How to treat lupus (with pictures)

How to treat lupus (with pictures)
How to treat lupus (with pictures)

Lupus is a chronic inflammatory pathology of which there are different forms. It is also an autoimmune disease, which means that it is caused by a dysfunction of the immune system. This is because it attacks healthy cells in the body instead of destroying foreign bodies. The skin, joints, circulatory system and internal organs can be affected and destroyed. The causes of lupus are still unclear. That said, hormones, genetic predisposition, certain drugs or even the environment are identified as being factors that trigger the disease. To date, lupus is incurable, but there are different solutions to relieve the patient and help him cope with this pathology.


Part 1 of 3: Treat and prevent symptoms of lupus

Treat Lupus Step 1

Step 1. Take nonsteroidal anti-inflammatory drugs (NSAIDs)

Lupus is a disease that manifests itself in painful flare-ups. During a mild flare, paracetamol or over-the-counter anti-inflammatory drugs such as ibuprofen can help relieve pain and fight other symptoms such as fever.

  • Although available without a prescription, anti-inflammatory drugs should only be a passing solution. Indeed, taken in high doses and without monitoring, they can damage internal organs such as the liver, stomach and kidneys.
  • These drugs should only be taken with mild to moderate pain. In severe lupus, they can worsen the consequences of the disease.
Treat Lupus Step 2

2nd step. Protect yourself from the sun.

Hypersensitivity to the sun is a symptom of lupus that manifests as a rash. In addition, ultraviolet rays can worsen other symptoms such as fatigue or joint pain. Lupus patients must therefore protect themselves from the sun in two ways. Whatever the circumstances, always apply a sunscreen with a very high protection factor and repeat the application at least every two hours. In any case, it is best to moderate your exposure to the sun.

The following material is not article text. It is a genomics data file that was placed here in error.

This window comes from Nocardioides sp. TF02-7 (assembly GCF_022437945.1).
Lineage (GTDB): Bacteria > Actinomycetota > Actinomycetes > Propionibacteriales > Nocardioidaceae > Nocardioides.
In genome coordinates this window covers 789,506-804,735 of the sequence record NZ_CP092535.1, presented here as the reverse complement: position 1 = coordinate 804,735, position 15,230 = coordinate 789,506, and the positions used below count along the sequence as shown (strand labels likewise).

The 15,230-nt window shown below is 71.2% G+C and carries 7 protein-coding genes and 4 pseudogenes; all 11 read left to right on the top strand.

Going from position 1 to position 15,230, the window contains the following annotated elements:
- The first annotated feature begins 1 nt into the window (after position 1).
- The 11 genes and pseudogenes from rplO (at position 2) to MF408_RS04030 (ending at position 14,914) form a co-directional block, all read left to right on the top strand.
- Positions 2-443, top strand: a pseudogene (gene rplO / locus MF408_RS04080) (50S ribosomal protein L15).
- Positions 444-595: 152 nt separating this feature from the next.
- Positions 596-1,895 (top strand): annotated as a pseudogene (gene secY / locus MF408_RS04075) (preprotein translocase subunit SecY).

Treat Lupus Step 3

Step 3. Take steps to protect yourself from other illnesses

Lupus is linked to a failure of your immune system. You are therefore more vulnerable to infections and diseases, even the most common and mild. Strictly observe basic hygiene measures. Wash your hands regularly with warm water and soap. Change your bed sets frequently and clean your interior thoroughly. Avoid sharing personal items and stay away from sick people. Also, update your vaccines.

Treat Lupus Step 4

Step 4. Rest

One of the most difficult SLE symptoms to manage is fatigue. It is a sign of disease activity and is associated with joint pain. In other words, fatigue mainly occurs during a flare-up of the disease. However, it can also persist after a seizure. In this case, it would rather have a psychological cause.

  • To fight fatigue, put yourself in ideal conditions for a full night's sleep. Don't hesitate to take short naps and take breaks throughout the day.
  • Try to avoid situations that can cause stress or anxiety.
  • When fatigue is not directly related to lupus, it can be the result of deficiency, anemia, or a psychological factor. In this case, determine the exact cause of your fatigue in order to better manage it. If necessary, ask your doctor for help.